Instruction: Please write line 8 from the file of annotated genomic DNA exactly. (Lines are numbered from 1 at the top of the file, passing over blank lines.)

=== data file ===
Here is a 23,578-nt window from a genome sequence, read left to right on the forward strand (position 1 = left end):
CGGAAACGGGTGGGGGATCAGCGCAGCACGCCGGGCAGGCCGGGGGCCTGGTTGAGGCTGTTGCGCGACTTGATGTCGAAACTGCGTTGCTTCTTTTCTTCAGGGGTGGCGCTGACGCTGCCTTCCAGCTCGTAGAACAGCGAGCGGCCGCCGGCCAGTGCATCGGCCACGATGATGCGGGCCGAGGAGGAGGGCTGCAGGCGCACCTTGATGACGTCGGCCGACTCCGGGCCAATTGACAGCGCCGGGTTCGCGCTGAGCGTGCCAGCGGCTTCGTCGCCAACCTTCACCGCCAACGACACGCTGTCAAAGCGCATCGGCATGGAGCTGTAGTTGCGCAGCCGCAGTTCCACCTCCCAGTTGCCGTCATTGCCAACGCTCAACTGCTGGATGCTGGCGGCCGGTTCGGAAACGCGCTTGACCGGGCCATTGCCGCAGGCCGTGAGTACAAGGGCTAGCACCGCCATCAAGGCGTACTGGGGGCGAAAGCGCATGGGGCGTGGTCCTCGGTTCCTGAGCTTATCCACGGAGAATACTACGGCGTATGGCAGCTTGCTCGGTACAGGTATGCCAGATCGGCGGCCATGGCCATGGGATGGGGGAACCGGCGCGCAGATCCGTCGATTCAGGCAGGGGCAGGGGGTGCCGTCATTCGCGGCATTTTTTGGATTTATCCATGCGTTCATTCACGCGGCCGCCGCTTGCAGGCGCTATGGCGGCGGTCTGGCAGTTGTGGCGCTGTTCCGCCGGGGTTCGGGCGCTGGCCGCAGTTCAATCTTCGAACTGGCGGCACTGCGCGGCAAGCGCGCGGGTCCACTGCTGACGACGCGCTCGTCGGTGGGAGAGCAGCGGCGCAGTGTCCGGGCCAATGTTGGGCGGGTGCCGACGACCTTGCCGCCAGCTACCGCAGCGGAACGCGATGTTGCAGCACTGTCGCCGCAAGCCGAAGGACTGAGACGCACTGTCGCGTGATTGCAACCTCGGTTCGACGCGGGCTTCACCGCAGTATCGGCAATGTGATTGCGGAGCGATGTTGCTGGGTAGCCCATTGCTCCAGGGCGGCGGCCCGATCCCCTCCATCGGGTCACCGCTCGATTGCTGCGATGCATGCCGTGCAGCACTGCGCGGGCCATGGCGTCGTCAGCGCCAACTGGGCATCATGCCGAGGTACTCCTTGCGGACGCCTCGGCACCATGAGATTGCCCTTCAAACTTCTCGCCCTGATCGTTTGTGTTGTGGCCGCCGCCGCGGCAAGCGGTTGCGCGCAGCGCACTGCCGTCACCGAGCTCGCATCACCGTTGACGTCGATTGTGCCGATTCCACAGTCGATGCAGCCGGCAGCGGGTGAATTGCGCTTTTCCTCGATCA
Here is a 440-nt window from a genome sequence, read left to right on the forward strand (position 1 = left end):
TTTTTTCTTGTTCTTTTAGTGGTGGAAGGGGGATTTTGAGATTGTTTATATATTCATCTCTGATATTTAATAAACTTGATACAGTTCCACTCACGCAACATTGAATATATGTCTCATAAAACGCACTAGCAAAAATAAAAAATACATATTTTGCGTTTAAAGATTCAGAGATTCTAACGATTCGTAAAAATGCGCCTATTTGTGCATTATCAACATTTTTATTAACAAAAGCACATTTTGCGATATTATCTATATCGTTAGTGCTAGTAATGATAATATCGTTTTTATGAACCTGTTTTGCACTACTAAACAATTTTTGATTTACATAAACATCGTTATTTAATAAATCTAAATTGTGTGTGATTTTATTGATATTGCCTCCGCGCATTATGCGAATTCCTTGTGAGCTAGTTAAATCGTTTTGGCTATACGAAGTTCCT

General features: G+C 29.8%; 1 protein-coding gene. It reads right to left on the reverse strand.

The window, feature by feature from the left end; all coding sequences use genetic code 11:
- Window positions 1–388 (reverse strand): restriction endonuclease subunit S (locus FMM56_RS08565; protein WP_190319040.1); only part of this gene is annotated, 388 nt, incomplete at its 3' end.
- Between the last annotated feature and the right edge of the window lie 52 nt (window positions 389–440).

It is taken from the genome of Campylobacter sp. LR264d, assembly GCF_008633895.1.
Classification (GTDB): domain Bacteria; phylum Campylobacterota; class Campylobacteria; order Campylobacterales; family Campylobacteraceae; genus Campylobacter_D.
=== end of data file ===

- Between the last annotated feature and the right edge of the window lie 52 nt (window positions 389–440).